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    2. shtove

      I certainly don’t anticipate Farage as PM. The only precedent is Churchill, and that was in the context of a national unity government sorted by Labour’s Attlee. Most people recognise Farage as a con-man, and I think the country got a bit of a titter out of the before/after photos from his milkshake encounter.

      May still has the authority of her office, and it’s still open to her to revoke and nothing anyone can do about it. Except the Queen. That’s the nuclear option that will have senior Tories wobbling in their underwear. So there’s still some skidmark action to come. Ugh!

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      1. skk

        Knickers ! No “underwear” please, we are British” ( with apologies to the British farce from the late 60s).

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        1. ambrit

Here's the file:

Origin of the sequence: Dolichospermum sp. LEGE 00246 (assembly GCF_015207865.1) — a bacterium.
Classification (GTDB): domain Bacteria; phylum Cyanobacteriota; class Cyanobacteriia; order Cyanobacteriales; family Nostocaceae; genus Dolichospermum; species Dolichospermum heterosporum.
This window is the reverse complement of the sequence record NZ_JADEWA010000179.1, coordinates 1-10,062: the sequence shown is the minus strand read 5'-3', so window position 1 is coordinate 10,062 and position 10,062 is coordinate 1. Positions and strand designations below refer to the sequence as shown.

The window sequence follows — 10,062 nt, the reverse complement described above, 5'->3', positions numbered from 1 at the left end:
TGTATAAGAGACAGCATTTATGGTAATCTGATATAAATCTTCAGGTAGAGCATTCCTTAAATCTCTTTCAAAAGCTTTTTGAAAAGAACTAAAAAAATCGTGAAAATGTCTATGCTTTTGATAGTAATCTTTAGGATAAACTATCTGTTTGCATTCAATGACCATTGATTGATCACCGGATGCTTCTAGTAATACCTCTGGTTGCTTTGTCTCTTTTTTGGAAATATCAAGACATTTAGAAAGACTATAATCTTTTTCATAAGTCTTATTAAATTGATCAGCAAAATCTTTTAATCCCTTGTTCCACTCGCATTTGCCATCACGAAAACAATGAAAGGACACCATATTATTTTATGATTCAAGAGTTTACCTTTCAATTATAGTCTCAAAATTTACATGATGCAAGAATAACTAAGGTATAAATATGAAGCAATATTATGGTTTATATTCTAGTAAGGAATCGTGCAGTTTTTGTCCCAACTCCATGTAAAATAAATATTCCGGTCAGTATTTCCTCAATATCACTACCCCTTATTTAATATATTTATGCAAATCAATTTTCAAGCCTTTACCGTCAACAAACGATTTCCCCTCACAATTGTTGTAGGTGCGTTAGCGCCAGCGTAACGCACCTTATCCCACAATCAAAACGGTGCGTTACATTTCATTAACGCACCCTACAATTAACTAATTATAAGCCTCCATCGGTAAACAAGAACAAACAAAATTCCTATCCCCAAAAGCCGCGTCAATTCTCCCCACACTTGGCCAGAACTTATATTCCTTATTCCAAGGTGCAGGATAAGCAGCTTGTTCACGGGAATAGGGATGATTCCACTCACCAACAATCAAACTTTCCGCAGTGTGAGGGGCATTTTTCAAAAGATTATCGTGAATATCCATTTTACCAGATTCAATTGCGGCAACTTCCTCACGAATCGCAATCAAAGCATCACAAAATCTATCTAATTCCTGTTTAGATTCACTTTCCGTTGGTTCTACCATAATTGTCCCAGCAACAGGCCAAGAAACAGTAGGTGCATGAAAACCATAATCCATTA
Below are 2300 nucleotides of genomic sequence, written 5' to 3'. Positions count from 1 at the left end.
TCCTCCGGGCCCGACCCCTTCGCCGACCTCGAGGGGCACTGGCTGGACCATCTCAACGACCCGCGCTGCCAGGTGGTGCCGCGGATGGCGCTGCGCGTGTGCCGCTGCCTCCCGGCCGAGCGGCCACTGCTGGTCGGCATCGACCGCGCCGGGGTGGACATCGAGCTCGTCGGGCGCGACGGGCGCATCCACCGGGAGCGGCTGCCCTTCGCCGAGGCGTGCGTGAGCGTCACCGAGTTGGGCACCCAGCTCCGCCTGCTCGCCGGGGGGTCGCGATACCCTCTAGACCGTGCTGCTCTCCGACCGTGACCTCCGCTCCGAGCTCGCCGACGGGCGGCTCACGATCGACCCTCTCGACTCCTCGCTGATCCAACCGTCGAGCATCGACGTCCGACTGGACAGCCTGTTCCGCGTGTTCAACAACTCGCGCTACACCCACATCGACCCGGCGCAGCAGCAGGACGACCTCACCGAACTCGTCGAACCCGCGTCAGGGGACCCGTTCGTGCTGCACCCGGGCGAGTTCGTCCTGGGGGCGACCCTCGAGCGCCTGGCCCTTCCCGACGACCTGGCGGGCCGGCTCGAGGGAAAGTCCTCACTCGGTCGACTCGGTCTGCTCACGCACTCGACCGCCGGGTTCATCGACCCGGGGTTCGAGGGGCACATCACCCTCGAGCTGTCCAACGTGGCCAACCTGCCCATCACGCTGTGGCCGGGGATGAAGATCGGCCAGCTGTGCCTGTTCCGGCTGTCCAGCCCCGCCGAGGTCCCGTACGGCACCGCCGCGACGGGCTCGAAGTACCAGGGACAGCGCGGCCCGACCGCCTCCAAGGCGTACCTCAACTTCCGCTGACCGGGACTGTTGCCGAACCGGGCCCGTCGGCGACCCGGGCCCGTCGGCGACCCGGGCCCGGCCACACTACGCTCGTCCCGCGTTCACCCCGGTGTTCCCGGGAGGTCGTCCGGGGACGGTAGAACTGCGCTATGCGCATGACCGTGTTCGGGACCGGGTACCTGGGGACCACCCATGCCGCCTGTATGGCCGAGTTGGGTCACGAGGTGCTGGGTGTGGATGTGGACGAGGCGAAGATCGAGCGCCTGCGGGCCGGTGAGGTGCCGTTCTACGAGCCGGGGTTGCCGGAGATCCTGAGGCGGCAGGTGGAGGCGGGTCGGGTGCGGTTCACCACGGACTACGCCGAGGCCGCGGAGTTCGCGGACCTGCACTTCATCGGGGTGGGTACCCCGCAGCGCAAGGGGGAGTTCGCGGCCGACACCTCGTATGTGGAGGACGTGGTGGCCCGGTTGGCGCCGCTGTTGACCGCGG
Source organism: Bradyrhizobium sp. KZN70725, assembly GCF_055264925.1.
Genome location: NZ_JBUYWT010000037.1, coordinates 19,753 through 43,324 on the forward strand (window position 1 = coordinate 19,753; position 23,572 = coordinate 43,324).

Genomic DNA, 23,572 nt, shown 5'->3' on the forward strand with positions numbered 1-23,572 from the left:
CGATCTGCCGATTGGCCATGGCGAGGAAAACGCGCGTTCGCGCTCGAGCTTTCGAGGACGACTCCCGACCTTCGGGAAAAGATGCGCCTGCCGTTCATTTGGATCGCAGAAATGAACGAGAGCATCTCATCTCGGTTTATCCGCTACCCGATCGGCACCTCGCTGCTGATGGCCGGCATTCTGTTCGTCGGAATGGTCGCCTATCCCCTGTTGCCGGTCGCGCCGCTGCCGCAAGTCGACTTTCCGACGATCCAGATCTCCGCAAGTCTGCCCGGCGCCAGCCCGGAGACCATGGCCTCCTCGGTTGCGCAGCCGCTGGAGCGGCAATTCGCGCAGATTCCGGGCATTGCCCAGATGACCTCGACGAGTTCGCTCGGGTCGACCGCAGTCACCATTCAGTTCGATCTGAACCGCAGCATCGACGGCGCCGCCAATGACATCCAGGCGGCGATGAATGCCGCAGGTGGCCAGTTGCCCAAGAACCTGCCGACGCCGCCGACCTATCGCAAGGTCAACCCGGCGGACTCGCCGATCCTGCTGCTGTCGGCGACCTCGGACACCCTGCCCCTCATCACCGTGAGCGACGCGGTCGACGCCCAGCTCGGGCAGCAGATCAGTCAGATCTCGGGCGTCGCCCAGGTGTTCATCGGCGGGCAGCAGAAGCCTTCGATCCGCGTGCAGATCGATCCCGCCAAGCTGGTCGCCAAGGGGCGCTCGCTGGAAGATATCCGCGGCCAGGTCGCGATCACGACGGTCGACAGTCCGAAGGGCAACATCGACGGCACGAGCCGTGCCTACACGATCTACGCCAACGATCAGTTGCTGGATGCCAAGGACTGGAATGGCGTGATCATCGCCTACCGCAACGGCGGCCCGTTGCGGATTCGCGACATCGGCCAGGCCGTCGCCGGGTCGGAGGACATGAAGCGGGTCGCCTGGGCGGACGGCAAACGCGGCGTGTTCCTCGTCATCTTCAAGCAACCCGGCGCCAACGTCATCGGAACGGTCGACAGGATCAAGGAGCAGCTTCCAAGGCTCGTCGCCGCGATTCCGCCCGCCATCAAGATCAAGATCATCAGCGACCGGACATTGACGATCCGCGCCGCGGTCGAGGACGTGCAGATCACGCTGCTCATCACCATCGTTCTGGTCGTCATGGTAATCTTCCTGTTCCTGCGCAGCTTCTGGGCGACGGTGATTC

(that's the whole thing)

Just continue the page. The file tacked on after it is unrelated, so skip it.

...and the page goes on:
Yaargh for the “No Sex Please” reference!
          Plus, “skidmarks” is a common reference of an insulting nature here Down South. Kudos!
          The infamous joke ends with; “…and the dude had skidmarks on the front of his drawers!”
          So, ‘skidmarks’ is all too likely a result from the upcoming EU elections.

          Reply
      2. Yves Smith Post author

        No, the Queen cannot dissolve the Government. That was eliminated with the Fixed Term Parliaments Act.

        The only way to force May out before the next GE is for her party to get rid of her, in December when her one-year survival of the last party vote of no confidence window ends. or by the 1922 Committee voting to change its rules to do that sooner. They are hoping to get her to quit by saying they really are ready to pull that trigger. But even then, she’s started them down for what, 6 weeks or so? Or via a vote of no confidence in the Commons, but that’s not gotten anywhere, since as much as the Tories loathe May, they loathe Corbyn way more, and the DUP is unlikely to be a critical player after a GE.

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        1. shtove

          Thanks, Yves.

          I was talking about the removal of the prime minister, so I don’t see how the FTP Act is relevant to this issue.

          It’s an interesting question whether a government can remain standing when the person invited to form it has been yanked off stage. If a prime minister dies in office, I would expect a smooth transition (although May has declined to appoint a deputy, and a deputy has no executive powers).